Obergefell Supporters: Decision Was Poorly Reasoned, Will Create Backlash
July 5, 2015
Two contributors at The Volokh Conspiracy, both of whom support Obergefell’s redefinition of marriage to include same-sex couples, nevertheless argue that it was a poor decision that will have unintended consequences.
Today’s Supreme Court decision on same-sex marriage is a great result, but based on dubious reasoning. . . .
For gays and lesbians seeking the right to marry and for many of us who have supported their cause, the result in today’s case matters more than the reasoning. But the Court’s legal reasoning also deserves attention, both because it is important in its own right, and because it establishes a precedent for future cases. Unfortunately, much of Justice Anthony Kennedy’s majority opinion is based on dubious and sometimes incoherent logic.
Gay rights advocates have advanced several different rationales for a constitutional right to same-sex marriage. . . .
Unfortunately, Justice Kennedy’s majority opinion doesn’t clearly endorse any of the various arguments previously advanced for a right to same-sex marriage, even as it to some degree nods at all of them. The result is a far from satisfying majority opinion.
. . . the standard test for identifying a fundamental right under the Due Process Clause is that the right must be “deeply rooted in this Nation’s history and tradition.” It’s hard to argue that the right to same-sex marriage is deeply rooted in this way, given that it did not exist in any state until 2003.
. . . perhaps because I’ve been re-rereading my Federalist Papers of late, in connection with some Internet governance work I’m doing, it does seem to me that celebrations are most definitely not called for, and that, like a lot of bad constitutional law, this one will come back to bite us.
I should say that I’m delighted that, as of today, we live in a country where there are no more laws on the books prohibiting same sex marriage. I’m considerably less delighted that we arrived there because 5 Justices of the Supreme Court have so decided the matter.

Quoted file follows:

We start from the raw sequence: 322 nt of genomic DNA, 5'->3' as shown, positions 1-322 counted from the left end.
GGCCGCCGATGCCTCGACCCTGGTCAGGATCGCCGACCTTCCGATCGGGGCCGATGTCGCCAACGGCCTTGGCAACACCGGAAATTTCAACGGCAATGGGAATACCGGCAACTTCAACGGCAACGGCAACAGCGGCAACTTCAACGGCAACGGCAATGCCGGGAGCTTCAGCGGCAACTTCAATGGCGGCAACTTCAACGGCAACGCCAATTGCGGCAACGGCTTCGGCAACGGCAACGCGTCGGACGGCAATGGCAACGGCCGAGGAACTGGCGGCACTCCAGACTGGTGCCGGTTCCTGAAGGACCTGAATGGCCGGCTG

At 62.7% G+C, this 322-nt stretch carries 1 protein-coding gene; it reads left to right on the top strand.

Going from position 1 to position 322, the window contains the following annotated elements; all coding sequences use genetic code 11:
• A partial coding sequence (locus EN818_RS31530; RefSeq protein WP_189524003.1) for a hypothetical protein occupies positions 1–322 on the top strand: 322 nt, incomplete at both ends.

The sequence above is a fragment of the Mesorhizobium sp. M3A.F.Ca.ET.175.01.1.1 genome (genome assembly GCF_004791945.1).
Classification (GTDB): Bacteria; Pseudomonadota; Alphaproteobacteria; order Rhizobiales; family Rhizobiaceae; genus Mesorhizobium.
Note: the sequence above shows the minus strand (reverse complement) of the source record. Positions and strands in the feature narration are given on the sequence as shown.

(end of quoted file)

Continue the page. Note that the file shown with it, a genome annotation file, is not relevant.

We’ve been here before; the parallels to Roe v. Wade are pretty close, and I suppose that how one feels about the Obergefell case mirrors pretty closely how one feels about Roe. I’m one of those people who thinks Roe was a serious constitutional mistake, and that its consequences — for women’s reproductive rights, among many other things (including the general state of our political culture) — have been terrible. States in 1973 were already loosening restrictions on abortion (just as states have been loosening up marriage restrictions over the past few years), and the movement was pretty clearly picking up steam, state-by-state. There would have been lots of sporadic fighting over the ensuing years, as one state after another started to re-think its abortion laws, with some victories and some losses. But Roe galvanized the opposition — there was no “Christian Right” before Roe — and by constitutionalizing the question singlehandedly made it a national issue that has been consuming us for 40 years. . . .
Roe was a hollow victory for women’s reproductive rights, and I fear that Obergefell might prove to be one as well. We’ll never know what the world in 2015 would look like without Roe v Wade, but I’m reasonably sure that women — and especially poor women — in, say, Texas would have had greater access to abortion services in that alternate world than in ours.